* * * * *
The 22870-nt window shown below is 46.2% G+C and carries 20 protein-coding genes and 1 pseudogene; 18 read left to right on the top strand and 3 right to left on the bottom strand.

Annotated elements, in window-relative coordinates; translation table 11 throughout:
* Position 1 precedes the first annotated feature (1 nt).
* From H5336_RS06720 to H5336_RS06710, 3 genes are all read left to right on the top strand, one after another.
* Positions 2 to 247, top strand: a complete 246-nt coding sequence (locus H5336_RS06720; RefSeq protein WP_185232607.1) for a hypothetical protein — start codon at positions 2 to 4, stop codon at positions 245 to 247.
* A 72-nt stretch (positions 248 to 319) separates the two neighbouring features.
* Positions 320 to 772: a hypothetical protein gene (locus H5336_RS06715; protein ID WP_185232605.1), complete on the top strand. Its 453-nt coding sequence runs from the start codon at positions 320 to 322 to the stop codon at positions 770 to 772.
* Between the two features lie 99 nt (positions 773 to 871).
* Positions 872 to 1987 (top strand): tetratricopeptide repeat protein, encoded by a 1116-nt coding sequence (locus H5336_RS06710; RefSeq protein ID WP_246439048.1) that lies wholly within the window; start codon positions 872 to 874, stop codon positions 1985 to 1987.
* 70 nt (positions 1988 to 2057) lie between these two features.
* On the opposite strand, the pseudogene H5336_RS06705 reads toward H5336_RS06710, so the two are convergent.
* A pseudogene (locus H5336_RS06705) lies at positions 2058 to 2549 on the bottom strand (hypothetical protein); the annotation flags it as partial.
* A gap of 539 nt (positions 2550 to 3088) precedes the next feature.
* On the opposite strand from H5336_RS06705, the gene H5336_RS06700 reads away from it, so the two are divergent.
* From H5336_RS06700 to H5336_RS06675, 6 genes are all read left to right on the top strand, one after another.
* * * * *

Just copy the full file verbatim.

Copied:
The 22870-nt window shown below is 46.2% G+C and carries 20 protein-coding genes and 1 pseudogene; 18 read left to right on the top strand and 3 right to left on the bottom strand.

Annotated elements, in window-relative coordinates; translation table 11 throughout:
* Position 1 precedes the first annotated feature (1 nt).
* From H5336_RS06720 to H5336_RS06710, 3 genes are all read left to right on the top strand, one after another.
* Positions 2 to 247, top strand: a complete 246-nt coding sequence (locus H5336_RS06720; RefSeq protein WP_185232607.1) for a hypothetical protein — start codon at positions 2 to 4, stop codon at positions 245 to 247.
* A 72-nt stretch (positions 248 to 319) separates the two neighbouring features.
* Positions 320 to 772: a hypothetical protein gene (locus H5336_RS06715; protein ID WP_185232605.1), complete on the top strand. Its 453-nt coding sequence runs from the start codon at positions 320 to 322 to the stop codon at positions 770 to 772.
* Between the two features lie 99 nt (positions 773 to 871).
* Positions 872 to 1987 (top strand): tetratricopeptide repeat protein, encoded by a 1116-nt coding sequence (locus H5336_RS06710; RefSeq protein ID WP_246439048.1) that lies wholly within the window; start codon positions 872 to 874, stop codon positions 1985 to 1987.
* 70 nt (positions 1988 to 2057) lie between these two features.
* On the opposite strand, the pseudogene H5336_RS06705 reads toward H5336_RS06710, so the two are convergent.
* A pseudogene (locus H5336_RS06705) lies at positions 2058 to 2549 on the bottom strand (hypothetical protein); the annotation flags it as partial.
* A gap of 539 nt (positions 2550 to 3088) precedes the next feature.
* On the opposite strand from H5336_RS06705, the gene H5336_RS06700 reads away from it, so the two are divergent.
* From H5336_RS06700 to H5336_RS06675, 6 genes are all read left to right on the top strand, one after another.